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Bristol-Myers Partner Otsuka Wins Abilify Ruling

Bristol-Myers Squibb Co. partner Otsuka Pharmaceutical Co. won a court ruling that will prevent generic versions of the schizophrenia treatment Abilify from entering the U.S. market until April 2015.

U.S. District Judge Mary L. Cooper in Trenton, New Jersey, upheld a patent that covers aripiprazole, the key ingredient in the drug. Tokyo-based Otsuka discovered the drug and co-markets it with New York-based Bristol-Myers in the U.S. and Europe.

The ruling is a loss for companies seeking to sell generic versions of the medicine, including Teva Pharmaceutical Industries Ltd., Novartis AG’s Sandoz; Apotex Inc.; Sun Pharmaceutical Industries Ltd. and Synthon BV. Bristol-Myers’s sales of Abilify were $1.86 billion in the nine months ended Sept. 30, the company said in an Oct. 26 statement. The drug accounted for about 14 percent of company sales last year.

“This is an important product for Bristol, and from that standpoint, this is definitely a positive development,” Linda Bannister, an analyst at Edward Jones & Co. in Des Peres, Missouri, said in a phone interview. “Usually these decisions stand, so it looks like we won’t have a generic until 2015.”

Bristol-Myers rose 30 cents to $26.32 at 4:15 p.m. in New York Stock Exchange composite trading. The stock is up 4.2 percent this year. Otsuka is closely held.

Most investors were anticipating a ruling in favor of Bristol-Myers and Otsuka, Seamus Fernandez, an analyst with Leerink Swann & Co. in Boston, said in a note to investors. A loss of patent protection for Abilify would have cut Bristol-Myers earnings by about 40 cents a share through 2014 because of the generic competition, Fernandez said.

‘Patent Monopoly’

Bristol-Myers and Otsuka are pleased with the court’s decision, said Sonia Choi, a spokeswoman for Bristol-Myers. Representatives of generic-drug makers Teva and Novartis declined to discuss the ruling. Officials with the other companies didn’t return messages seeking comment.

Abilify is the sixth-biggest selling drug in the U.S., Otsuka said in a Nov. 11 court filing. Teva and Apotex told the court in a filing the same day that the drug was already covered by a patent that expired in 2005. The medicine was first approved by U.S. regulators in 2002.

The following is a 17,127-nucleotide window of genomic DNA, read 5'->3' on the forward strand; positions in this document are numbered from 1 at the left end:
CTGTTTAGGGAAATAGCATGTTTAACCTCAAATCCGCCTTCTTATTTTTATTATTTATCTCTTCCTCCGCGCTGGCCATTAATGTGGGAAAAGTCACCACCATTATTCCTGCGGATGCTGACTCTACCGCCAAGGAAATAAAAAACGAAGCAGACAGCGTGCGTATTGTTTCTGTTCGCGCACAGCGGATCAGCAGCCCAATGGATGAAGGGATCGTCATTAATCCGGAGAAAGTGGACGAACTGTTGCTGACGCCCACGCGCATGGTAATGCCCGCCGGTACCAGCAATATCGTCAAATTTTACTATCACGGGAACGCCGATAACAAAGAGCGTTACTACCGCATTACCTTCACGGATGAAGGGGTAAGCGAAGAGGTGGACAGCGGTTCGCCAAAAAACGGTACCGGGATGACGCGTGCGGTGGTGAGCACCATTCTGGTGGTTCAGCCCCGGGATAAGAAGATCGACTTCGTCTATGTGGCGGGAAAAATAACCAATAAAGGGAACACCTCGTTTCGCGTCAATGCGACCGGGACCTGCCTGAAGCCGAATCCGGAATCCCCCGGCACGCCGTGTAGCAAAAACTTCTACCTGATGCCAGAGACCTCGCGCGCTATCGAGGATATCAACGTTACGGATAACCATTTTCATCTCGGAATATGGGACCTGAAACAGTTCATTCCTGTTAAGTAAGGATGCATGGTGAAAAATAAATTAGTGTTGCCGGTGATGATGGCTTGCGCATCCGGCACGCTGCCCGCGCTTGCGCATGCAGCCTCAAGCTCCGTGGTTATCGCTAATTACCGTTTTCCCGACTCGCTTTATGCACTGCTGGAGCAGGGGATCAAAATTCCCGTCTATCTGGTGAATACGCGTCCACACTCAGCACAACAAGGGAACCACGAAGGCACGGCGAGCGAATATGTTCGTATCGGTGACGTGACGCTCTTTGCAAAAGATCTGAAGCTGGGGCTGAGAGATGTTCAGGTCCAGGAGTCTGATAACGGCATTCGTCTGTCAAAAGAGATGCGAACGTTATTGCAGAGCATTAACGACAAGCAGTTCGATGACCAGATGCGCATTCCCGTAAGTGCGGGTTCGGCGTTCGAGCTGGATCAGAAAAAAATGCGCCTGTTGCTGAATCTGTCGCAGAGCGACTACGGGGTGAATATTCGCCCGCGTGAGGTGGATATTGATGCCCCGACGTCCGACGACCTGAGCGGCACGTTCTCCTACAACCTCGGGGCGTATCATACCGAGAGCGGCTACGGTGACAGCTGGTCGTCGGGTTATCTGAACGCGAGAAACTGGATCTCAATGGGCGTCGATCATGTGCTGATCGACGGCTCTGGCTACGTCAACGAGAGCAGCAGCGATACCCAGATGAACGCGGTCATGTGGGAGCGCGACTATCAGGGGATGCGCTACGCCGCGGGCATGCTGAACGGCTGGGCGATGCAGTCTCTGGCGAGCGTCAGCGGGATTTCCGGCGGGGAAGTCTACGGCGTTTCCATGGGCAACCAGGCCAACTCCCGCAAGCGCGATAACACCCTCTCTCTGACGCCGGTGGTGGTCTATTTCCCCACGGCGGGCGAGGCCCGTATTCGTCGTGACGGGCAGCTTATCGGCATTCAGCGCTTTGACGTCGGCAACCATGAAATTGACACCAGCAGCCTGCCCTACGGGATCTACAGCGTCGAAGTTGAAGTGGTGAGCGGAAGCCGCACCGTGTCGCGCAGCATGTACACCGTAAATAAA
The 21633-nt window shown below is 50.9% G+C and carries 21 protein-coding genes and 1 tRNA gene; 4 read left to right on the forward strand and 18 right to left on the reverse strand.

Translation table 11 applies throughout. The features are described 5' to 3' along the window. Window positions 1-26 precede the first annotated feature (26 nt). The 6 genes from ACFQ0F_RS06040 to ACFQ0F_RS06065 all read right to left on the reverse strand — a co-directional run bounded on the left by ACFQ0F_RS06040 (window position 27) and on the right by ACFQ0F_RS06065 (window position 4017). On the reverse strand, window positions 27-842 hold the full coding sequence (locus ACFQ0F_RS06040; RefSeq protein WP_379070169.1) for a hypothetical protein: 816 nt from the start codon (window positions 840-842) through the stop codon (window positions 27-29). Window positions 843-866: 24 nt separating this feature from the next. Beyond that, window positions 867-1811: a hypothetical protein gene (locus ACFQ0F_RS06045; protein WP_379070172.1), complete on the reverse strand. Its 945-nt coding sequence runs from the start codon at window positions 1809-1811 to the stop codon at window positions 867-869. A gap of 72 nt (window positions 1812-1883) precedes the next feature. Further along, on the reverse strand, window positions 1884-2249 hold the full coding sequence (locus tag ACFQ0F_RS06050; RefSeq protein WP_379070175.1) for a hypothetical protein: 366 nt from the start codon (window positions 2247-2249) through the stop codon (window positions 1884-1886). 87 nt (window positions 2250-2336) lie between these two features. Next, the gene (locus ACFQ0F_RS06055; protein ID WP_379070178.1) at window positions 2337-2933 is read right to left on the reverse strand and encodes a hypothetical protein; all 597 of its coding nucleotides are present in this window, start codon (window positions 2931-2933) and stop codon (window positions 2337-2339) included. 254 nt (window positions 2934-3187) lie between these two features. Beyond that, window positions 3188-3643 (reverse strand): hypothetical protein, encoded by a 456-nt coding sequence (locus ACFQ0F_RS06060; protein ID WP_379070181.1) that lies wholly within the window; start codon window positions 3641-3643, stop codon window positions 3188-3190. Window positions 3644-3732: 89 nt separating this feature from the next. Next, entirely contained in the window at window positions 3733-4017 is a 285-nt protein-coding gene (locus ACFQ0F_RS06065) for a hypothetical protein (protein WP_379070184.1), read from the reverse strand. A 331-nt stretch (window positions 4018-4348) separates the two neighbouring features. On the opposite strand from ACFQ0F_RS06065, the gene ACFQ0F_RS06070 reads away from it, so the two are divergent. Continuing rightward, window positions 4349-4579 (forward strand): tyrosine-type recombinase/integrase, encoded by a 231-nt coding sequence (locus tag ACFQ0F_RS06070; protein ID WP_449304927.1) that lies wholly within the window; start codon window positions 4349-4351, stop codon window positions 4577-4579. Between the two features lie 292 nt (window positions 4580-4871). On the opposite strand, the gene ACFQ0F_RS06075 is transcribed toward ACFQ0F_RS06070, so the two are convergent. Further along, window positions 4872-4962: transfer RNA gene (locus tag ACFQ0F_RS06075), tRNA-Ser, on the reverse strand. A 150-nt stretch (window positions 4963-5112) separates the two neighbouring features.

“Otsuka has been able to extend its patent monopoly on aripiprazole for almost an additional decade,” the generic-drug makers said. “Otsuka is not entitled to extend its period of exclusivity by obtaining a claim in a later patent that is, as here, merely an ‘obvious modification’ of a claim in an early patent.”

‘Patentably Distinct’

Otsuka called that position “absurd” and said that the compound is “patentably distinct” from the earlier compound.

“Although scientists have been trying to replicate aripiprazole’s unique properties since at least 1994 (when aripiprazole’s successful clinical results were published), no other antipsychotic drug like aripiprazole has been discovered to date,” Otsuka said in the filing.

Considering the state of known science in 1988, it wasn’t clear that researchers should look at the compound Otsuka selected when it was seeking an antipsychotic drug that had fewer side effects, Judge Cooper said in her ruling.

“The evidence of failure of researchers to develop a safe and effective atypical antipsychotic as of Oct. 31, 1988, supports a finding that aripiprazole would not have been obvious,” the judge said.

Withholding Data

Cooper went through the history of schizophrenia treatments and the different compounds that are on the market.

“She spent a lot of time on this matter,” said James Monroe, a lawyer at Finnegan Henderson in Washington who represented Otsuka and said he was “ecstatic” at today’s decision. “She gave very close consideration” to the arguments presented by both sides.

The generic-drug makers also accused Otsuka of making false statements and failing to provide important research papers to the U.S. Patent and Trademark Office to obtain the patent, an allegation Otsuka denied.

Cooper said the information wasn’t material to the patent application, nor was there any intent on Otsuka’s part to mislead the agency by not providing the papers.

The lead case is Otsuka Pharmaceutical Co. v. Sandoz Inc., 07cv1000, U.S. District Court for the District of New Jersey (Trenton).

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